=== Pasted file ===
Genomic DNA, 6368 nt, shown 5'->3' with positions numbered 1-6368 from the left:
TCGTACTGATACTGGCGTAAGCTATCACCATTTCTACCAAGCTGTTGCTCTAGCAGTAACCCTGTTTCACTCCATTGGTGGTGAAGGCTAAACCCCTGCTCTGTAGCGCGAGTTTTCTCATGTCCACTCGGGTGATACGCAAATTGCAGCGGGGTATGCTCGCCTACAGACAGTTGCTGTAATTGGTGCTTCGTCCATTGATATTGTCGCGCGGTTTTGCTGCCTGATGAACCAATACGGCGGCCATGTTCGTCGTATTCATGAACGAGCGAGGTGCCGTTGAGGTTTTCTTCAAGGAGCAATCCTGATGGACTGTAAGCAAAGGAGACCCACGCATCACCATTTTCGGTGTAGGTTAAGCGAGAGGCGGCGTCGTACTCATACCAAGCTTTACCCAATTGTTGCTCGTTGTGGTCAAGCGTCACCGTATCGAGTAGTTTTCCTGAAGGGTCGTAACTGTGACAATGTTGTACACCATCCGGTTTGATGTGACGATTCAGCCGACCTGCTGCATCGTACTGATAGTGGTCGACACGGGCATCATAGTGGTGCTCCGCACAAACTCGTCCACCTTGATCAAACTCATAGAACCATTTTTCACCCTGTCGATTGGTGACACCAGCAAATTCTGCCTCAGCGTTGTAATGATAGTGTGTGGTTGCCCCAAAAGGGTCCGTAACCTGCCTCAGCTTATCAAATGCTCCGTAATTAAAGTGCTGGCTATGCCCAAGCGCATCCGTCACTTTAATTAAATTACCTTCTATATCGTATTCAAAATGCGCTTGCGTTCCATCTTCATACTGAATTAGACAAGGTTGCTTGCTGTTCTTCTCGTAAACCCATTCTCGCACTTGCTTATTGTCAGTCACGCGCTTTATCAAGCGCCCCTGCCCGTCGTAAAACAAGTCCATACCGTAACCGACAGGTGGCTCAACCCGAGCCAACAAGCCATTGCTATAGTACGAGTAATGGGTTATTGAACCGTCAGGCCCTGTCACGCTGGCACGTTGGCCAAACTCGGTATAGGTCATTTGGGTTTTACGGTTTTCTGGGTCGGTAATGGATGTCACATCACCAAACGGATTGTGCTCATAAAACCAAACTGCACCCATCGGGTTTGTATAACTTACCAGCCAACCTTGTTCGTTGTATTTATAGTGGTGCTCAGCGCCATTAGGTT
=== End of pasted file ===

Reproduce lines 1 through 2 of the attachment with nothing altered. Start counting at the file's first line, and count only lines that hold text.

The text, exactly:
Genomic DNA, 6368 nt, shown 5'->3' with positions numbered 1-6368 from the left:
TCGTACTGATACTGGCGTAAGCTATCACCATTTCTACCAAGCTGTTGCTCTAGCAGTAACCCTGTTTCACTCCATTGGTGGTGAAGGCTAAACCCCTGCTCTGTAGCGCGAGTTTTCTCATGTCCACTCGGGTGATACGCAAATTGCAGCGGGGTATGCTCGCCTACAGACAGTTGCTGTAATTGGTGCTTCGTCCATTGATATTGTCGCGCGGTTTTGCTGCCTGATGAACCAATACGGCGGCCATGTTCGTCGTATTCATGAACGAGCGAGGTGCCGTTGAGGTTTTCTTCAAGGAGCAATCCTGATGGACTGTAAGCAAAGGAGACCCACGCATCACCATTTTCGGTGTAGGTTAAGCGAGAGGCGGCGTCGTACTCATACCAAGCTTTACCCAATTGTTGCTCGTTGTGGTCAAGCGTCACCGTATCGAGTAGTTTTCCTGAAGGGTCGTAACTGTGACAATGTTGTACACCATCCGGTTTGATGTGACGATTCAGCCGACCTGCTGCATCGTACTGATAGTGGTCGACACGGGCATCATAGTGGTGCTCCGCACAAACTCGTCCACCTTGATCAAACTCATAGAACCATTTTTCACCCTGTCGATTGGTGACACCAGCAAATTCTGCCTCAGCGTTGTAATGATAGTGTGTGGTTGCCCCAAAAGGGTCCGTAACCTGCCTCAGCTTATCAAATGCTCCGTAATTAAAGTGCTGGCTATGCCCAAGCGCATCCGTCACTTTAATTAAATTACCTTCTATATCGTATTCAAAATGCGCTTGCGTTCCATCTTCATACTGAATTAGACAAGGTTGCTTGCTGTTCTTCTCGTAAACCCATTCTCGCACTTGCTTATTGTCAGTCACGCGCTTTATCAAGCGCCCCTGCCCGTCGTAAAACAAGTCCATACCGTAACCGACAGGTGGCTCAACCCGAGCCAACAAGCCATTGCTATAGTACGAGTAATGGGTTATTGAACCGTCAGGCCCTGTCACGCTGGCACGTTGGCCAAACTCGGTATAGGTCATTTGGGTTTTACGGTTTTCTGGGTCGGTAATGGATGTCACATCACCAAACGGATTGTGCTCATAAAACCAAACTGCACCCATCGGGTTTGTATAACTTACCAGCCAACCTTGTTCGTTGTATTTATAGTGGTGCTCAGCGCCATTAGGTT